NOTE: We splurge on CVG with good grain since it may have to bear a heavy load, and is our 'window dressing trim'. We usually leave it unfinished, letting the red cedar silver out. But any solid lumber would do.

We like 6in minimum ends and give them two or more bolts. We use a 9in opening, which we think of as 'paired' with a 3in post for 12in/pair. Only consideration is that that last post is part of an end.

To figure layout, we use the following approach:

Let LENGTH be the total length of rail.
Let N be the number of open/post pairs (feet) 
    [Or total length of open/post pairs if using other numbers.]
Let P be the post width.

END.LENGTH = (LENGTH - N - P) / 2

Start layout at one end.

For the rest, I'll let pictures do the talking.


Each rectangle borders two, mirrored openings.
We find the rectangle helps keep us oriented, since the holes space evenly...
Otherwise easy to lose track in the middle.



Here we've started holes from one side...
will flip to finish.


This 'armbuster' half inch drill lives up to its name...
We quickly learned to do most of the cutting with it,
but finish off with a more docile 3/8in drill.



Here we're beginning the plunge-cut/handsaw pass
connecting the half-hole at each end of an opening
(we see full holes since the pieces are mirrored).


Edges routed with round-over bit and hand sanded.
A bit of rasp-work, here and there, to clean up any rough bits.


Clamps off and done.








06 June 2015

S/V WAYWARD... A Name for the Way



wayward  
     adjective

           1. Toward the Way.
           2. Questions authority; insubordinate. 
           3. Difficult to control or predict.
           4. Neither entirely conventional nor respectable.

      Technically from ME away-ward


S/V WAYWARD... A Name for the Way

A long time ago, before I first set foot on board a sailing vessel, before Anke, I drew a picture of a Curvy Dog and wrote: I shall build a boat and name her WAYWARD, and we shall sail away.

Yeah, yeah. Sappy, I know. But it was a promise to myself that helped see me through a dark time.

As we built our various homes, I kept that name in the running, though it didn't appeal to Anke.

But one day, as the new boat began taking on enough shape to really feel her spirit, Anke idled over the list of names scrawled in the margins of the plan, and this time WAYWARD caught her eye, prompting What a great name!

We gave it a month of fair trial to be sure. And now we are.

Looking it up, one finds some less-than-complimentary meanings. But they all pretty much paraphrase as the meanings listed above. These much better match resonances to which we attune.

All but the first, we like to think, are secondary descriptors of ourselves. We question authority at many's the turn, and evade it where we can. We can be hard to pin down, and can't predict our own path from one day to the next. We're dots toward the thin end of any bell curve. We're no paragon of propriety.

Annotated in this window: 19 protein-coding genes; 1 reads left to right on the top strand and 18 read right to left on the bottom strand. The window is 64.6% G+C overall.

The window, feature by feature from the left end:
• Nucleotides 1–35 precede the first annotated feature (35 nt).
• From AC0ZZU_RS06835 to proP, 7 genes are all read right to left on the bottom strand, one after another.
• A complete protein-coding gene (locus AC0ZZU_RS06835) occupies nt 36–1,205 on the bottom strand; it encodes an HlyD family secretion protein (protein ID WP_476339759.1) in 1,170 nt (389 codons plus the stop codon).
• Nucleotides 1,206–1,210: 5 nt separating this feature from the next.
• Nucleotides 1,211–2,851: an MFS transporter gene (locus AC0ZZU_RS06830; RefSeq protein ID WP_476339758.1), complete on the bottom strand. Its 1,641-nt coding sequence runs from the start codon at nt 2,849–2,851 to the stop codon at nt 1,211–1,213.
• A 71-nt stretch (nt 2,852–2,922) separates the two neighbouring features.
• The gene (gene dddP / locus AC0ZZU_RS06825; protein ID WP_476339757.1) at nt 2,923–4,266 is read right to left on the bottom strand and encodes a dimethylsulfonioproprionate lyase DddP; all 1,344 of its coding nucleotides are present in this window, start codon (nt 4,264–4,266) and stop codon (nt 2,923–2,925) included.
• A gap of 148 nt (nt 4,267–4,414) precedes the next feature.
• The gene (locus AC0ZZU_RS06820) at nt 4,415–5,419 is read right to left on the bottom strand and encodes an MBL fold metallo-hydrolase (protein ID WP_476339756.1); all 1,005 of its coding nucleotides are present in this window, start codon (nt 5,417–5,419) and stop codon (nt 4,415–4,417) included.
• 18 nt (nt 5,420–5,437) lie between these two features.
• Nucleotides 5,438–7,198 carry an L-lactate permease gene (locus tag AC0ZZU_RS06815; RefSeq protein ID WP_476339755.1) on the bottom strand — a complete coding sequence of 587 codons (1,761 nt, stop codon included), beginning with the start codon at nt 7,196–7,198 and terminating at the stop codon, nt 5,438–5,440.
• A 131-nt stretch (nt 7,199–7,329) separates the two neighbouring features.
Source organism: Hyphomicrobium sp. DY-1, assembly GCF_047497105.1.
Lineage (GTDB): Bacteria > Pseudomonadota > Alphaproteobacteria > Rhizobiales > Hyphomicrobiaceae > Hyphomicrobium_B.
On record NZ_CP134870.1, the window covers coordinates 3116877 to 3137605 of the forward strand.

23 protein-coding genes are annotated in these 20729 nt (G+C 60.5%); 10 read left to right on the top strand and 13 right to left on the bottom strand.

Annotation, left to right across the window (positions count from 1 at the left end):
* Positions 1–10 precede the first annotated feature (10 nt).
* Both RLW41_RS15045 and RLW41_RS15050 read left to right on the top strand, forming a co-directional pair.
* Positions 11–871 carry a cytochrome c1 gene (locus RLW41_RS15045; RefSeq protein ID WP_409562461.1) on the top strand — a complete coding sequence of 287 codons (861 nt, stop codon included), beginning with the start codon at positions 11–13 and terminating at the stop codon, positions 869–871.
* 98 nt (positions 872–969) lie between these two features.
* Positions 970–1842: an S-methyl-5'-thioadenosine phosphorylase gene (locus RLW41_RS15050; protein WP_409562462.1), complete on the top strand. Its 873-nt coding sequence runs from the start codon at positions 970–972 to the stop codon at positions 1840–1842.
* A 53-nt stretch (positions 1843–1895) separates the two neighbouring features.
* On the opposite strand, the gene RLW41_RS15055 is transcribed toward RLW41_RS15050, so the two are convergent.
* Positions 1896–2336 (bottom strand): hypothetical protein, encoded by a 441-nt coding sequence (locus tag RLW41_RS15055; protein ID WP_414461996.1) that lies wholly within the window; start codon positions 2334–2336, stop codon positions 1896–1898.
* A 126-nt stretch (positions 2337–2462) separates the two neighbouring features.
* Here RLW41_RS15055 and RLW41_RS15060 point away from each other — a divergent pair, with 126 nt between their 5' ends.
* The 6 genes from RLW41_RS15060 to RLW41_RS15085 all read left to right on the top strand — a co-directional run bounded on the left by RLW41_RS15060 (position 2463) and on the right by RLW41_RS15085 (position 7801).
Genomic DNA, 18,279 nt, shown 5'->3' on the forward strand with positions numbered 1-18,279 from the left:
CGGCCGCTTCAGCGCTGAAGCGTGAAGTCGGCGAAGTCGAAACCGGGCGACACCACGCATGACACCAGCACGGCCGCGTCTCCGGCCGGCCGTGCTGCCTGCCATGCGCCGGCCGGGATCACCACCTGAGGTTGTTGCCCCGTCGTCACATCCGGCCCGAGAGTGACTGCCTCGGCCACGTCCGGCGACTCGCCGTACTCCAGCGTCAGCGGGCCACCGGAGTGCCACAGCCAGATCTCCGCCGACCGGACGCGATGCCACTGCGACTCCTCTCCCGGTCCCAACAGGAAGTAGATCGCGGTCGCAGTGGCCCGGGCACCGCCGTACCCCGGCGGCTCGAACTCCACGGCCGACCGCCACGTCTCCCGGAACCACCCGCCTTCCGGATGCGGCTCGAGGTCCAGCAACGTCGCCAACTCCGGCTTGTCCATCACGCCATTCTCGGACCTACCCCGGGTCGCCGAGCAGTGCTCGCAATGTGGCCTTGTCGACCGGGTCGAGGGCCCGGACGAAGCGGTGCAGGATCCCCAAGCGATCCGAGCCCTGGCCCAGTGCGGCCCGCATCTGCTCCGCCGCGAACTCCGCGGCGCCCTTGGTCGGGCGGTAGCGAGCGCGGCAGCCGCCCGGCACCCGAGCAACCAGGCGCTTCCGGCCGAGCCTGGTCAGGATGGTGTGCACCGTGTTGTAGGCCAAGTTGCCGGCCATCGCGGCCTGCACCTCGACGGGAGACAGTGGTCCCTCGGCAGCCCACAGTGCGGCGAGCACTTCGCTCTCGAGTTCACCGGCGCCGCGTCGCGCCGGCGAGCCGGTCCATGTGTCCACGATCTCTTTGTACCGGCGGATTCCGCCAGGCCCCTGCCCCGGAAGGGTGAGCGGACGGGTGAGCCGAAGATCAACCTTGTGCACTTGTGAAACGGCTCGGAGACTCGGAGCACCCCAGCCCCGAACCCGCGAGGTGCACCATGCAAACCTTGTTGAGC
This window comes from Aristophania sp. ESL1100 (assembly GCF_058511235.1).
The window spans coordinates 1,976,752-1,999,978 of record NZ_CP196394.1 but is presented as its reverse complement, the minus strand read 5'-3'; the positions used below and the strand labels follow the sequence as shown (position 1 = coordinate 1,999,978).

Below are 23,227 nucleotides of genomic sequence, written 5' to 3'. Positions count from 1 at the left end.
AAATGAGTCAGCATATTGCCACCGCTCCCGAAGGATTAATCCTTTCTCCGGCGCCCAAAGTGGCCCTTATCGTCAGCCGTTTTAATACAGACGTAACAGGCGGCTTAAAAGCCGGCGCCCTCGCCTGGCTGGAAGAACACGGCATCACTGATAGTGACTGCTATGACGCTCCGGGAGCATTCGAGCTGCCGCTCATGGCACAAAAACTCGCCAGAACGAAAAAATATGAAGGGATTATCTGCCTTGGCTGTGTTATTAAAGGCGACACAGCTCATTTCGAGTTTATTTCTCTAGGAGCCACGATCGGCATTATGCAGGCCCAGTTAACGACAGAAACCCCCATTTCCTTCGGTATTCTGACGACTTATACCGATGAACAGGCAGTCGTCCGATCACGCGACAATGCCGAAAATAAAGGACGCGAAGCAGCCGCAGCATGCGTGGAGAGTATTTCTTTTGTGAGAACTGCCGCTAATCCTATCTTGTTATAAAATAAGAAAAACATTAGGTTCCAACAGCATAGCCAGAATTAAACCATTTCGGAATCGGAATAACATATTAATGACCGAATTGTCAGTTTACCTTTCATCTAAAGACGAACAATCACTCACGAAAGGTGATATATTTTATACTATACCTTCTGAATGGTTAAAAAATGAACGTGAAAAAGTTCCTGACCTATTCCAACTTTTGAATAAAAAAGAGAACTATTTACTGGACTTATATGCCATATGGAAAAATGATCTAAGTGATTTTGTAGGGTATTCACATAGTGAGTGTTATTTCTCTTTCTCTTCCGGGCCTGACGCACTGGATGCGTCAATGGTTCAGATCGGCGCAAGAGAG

But our favorite meaning indicates the WAY... the Road, the Tao, the Watercourse Way. Toward the Way.

WAYWARD.


16 May 2015

Finished with Finish... For a While

Starting to feel like home...
Walls will fill, eventually, with artwork, pictures and maps

to break up that stark, raving white.


Anke on the settee... sitting room and bunk form an open, social space.


Dinette makes down into a snug double bunk or generous single.
Table was prep-o torched before finish, a technique shown us by friend JC Thomas.

Finished with Finish... For a While

One of the things you should never, never do is move into a construction site. Dust gets everywhere, tools mingle with the cutlery, stuff gets moved again and again, and, and, and...

So of course we did.

Not our first time, either. LUNA was only roughed in when we moved aboard at launch at the end of one November... neither paint nor heat as winter came on.

Now, it's summer coming on. Boat only partially decked and coppered. Plenty of sawdust yet to permeate our belongings.

Slow learners.

But ya do the necessary, and roll with the world as it surprises you. And it ain't so bad, after all. Mostly.

Last night we spent our first night in our new bunk. Lit a candle and sipped a little wine in celebration. Slept like babes and woke to that lovely feeling of being in our own home.

We can only imagine the movement of water beneath and around us. The darkling world silhouetted beyond our windows. The promise of a woodfire to blunt the morning's chill. But our imagination is alive and well...

And, now, we need a little bit less of it.




A quick video tour of the interior, to date




About Me

My photo
Anke and I live aboard SLACKTIDE, our T26x7 ketch. We sail by wind, tide and muscle in the waters of mid- to northern Southeast Alaska. We try to maximize the joys of life, and minimize the chores. ........ We live between the communities of SE Alaska, but drop in to visit with friends. Lately, we've worked, every other winter, care-taking Baranof Wilderness Lodge in Warmsprings Bay. This has given us a window on Web. ........ We're working toward a subsistence lifestyle, somewhat impeded by addictions to coffee, chocolate and cheese. ........ We think TEOTWAWKI is looming, and while we won't be ready, we'd at least like comfortable seats.